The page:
It’s so much easier now we live by ourselves. When we lived at Dad’s it was a nightmare having to go out to the garden every time Neville needed to do his business. Dad was always suspicious why I needed to keep going outside, I’d regularly get my pockets checked for cigarettes when returning in from Neville’s toileting. Nev would find this highly amusing, suggesting I bought a packet so my dad could ‘find’ them on me and feel vindicated for the prison search.
I wished that I could’ve told him the real reason for my garden visitations, but the word unicorn was banned in our house when I was seven. Up until then I had included Neville in our family conversations and no one had seemed to mind, then Mum and Dad got divorced, and life got complicated.
It was an upsetting time for me, not Mum and Dad splitting up, but because they both said I had to stop pretending that a unicorn lived with us. They might as well have asked me to pretend the grass isn’t green. So I had to do the opposite, from that day on I had to pretend I couldn’t see Nev. He was upset of course by this, but when I explained it was necessary for him to stay with me, he stopped crying. Which was good because unicorn tears are tricky to get out of clothes, it’s the glitter in them. If Neville has had a cry on my shoulder my shirts always need a prewash, once when I was about ten I forgot to prewash and Dad wasn’t over the moon with his glittery pants. I blamed the school’s art department for glitter sticking to my school jumper, but Dad complained about his glittery pants for months.
I should point out that I did the washing at home as it was just me, Dad and Neville living in the house. Mum had moved to a flat across town. She’d wanted me to move with her of course but it was a tiny two bedroomed flat on the fourth floor. That would have been no good for Nev so we stayed with Dad. I also didn’t like Mum’s new boyfriend Warren, he smelled of herring and smoked, and that would set off Nev’s asthma. The smoking that is, not the herring smell. Did I mention Neville has asthma? When I used to visit Mum, Nev would stay at home in the garden. A few times he came with me and waited outside but the fumes from the traffic would set the asthma off too.
Mum visits me now in my house, but not that often. I think she senses Neville here and doesn’t want to admit to herself that he’s real. He stuck his hoof out once and tripped her up when she walking to the door and telling me I should get some friends. She blamed the rug. Neville laughed externally while I laughed internally.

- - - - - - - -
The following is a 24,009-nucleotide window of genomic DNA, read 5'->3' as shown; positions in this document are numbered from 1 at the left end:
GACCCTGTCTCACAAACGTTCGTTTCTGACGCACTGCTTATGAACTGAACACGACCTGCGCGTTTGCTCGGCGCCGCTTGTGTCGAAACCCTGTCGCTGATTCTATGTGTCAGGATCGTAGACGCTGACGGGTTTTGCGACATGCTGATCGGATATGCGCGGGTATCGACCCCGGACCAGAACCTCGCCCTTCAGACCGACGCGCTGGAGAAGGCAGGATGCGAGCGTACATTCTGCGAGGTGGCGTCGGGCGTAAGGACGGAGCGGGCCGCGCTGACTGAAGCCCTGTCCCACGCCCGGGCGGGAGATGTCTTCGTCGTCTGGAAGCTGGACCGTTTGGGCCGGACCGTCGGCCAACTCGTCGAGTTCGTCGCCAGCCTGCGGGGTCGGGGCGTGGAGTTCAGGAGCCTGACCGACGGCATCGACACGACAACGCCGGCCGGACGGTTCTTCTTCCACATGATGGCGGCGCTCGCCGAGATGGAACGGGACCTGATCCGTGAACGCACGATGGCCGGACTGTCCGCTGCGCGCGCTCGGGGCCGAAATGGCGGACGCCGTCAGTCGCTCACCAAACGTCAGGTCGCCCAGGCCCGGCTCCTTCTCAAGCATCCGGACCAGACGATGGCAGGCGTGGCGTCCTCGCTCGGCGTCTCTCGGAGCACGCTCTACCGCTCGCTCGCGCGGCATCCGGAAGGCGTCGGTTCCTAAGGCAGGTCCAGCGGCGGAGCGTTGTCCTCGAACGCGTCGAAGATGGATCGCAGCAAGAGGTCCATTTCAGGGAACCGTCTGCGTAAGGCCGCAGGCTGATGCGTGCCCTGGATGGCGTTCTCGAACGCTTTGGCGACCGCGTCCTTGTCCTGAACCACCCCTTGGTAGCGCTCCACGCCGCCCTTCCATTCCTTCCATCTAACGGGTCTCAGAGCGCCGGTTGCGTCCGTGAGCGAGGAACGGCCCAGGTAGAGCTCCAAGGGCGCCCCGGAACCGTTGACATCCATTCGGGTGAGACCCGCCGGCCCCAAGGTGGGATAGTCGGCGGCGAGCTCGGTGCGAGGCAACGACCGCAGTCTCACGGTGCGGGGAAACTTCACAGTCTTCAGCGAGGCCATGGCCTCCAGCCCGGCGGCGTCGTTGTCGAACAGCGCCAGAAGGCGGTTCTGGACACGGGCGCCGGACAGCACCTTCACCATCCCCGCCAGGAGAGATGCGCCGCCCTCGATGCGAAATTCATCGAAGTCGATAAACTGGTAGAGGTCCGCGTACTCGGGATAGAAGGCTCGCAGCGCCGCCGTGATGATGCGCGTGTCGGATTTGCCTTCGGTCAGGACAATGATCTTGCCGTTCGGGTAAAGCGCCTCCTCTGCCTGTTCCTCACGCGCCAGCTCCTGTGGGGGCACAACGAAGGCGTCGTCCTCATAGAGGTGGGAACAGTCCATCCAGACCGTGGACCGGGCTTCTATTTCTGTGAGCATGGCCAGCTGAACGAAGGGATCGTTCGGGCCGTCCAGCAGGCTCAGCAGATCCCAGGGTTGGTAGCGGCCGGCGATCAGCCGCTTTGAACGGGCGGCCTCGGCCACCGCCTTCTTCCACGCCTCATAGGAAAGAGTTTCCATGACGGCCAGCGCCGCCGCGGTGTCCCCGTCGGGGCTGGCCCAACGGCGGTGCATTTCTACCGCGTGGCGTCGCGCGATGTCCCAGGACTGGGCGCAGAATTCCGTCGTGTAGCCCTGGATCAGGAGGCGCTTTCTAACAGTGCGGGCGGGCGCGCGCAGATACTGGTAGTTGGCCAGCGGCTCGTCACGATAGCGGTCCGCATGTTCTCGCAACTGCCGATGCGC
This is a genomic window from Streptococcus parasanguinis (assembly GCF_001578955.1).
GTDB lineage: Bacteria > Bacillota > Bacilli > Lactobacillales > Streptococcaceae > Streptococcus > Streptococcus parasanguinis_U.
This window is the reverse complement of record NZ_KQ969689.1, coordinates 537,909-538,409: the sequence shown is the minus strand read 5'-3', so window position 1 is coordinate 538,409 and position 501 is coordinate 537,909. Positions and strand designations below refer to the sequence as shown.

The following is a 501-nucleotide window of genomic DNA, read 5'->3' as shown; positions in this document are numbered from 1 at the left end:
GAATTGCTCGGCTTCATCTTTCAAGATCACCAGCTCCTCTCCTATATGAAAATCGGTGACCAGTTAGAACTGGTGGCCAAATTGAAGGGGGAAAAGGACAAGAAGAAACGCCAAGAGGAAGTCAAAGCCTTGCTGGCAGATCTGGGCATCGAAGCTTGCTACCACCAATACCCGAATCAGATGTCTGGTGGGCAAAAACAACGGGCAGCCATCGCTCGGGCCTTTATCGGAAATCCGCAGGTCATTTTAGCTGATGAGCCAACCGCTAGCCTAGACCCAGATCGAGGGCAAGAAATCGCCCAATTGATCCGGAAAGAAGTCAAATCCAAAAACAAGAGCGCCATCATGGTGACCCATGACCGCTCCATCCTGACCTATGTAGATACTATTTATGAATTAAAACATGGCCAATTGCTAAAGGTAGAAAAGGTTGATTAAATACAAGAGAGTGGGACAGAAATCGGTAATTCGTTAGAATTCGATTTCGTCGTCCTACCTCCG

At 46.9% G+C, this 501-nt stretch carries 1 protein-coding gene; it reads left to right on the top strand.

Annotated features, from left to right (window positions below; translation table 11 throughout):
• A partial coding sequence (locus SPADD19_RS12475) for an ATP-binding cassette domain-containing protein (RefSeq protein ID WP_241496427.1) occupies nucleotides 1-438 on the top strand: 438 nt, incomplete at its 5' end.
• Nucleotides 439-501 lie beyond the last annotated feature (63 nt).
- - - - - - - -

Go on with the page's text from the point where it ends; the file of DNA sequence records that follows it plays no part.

I’ve mastered the art of laughing internally while keeping a neutral face over the years. When I had to pretend not to see Neville because we were in others company he would always relish acting the fool to try and make me chuckle. He got me a few times, usually when he stood on his hind legs and did demented disco dancing. On those occasions I would feign a coughing fit to leave the room for a glass of water.
It got tiresome though pretending I couldn’t see Nev and whispering when I wanted to talk to him, so I moved out last year on my twenty first birthday. I’m a postman and Nev comes out on my rounds with me. We’ve learnt which gardens to avoid, there are a few dogs that go nuts when they see him. Mrs. Jones in Laburnum Terrace has a poodle called Binky that poops on her lawn when he sees Neville. Nev either waits at the end of the road or crawls commando style past Mrs. Jones’s house, it depends on his mood. He can be quite moody at times.
Except on Sundays. On a Sunday Nev is buzzing like a bee in a florist shop. We go to the park every Sunday, even in bad weather. There’s so much space for Nev to gallop about in and he loves swimming in the lake. It’s our highlight of the week, and even more so now.
Two Sunday’s ago, we did our usual routine. I sat on the bench eating a strawberry ice-cream watching Nev frolic around the green. He was taking a longer and slower route than normal so I observed the rest of the park goers. There weren’t that many, a family feeding the ducks on the other side of the lake, a couple out for a romantic stroll who were holding hands and giggling as they ambled along. There’s another bench further along from the one I was sitting on, a young woman in a blue cardigan and jeans was sat alone, the sun highlighting her red hair. She was looking across the green, intensely watching something. I followed her line of vision, there was Neville, prancing about like a parade horse.
I looked back to her and then back to Neville. She was still staring at him. My heart started galloping alongside Nev as I tried to think what to do. I wondered if suddenly everyone could see him now or just this mysterious woman. The romantic couple and family didn’t stare though, which I’m sure they would have if they could see a purple unicorn. My ice-cream drew my attention back to myself as the coldness of it dribbled down my fingers. I dropped it into the bin next to me, having lost my appetite with nerves, and licked off the sticky strawberry from my knuckles.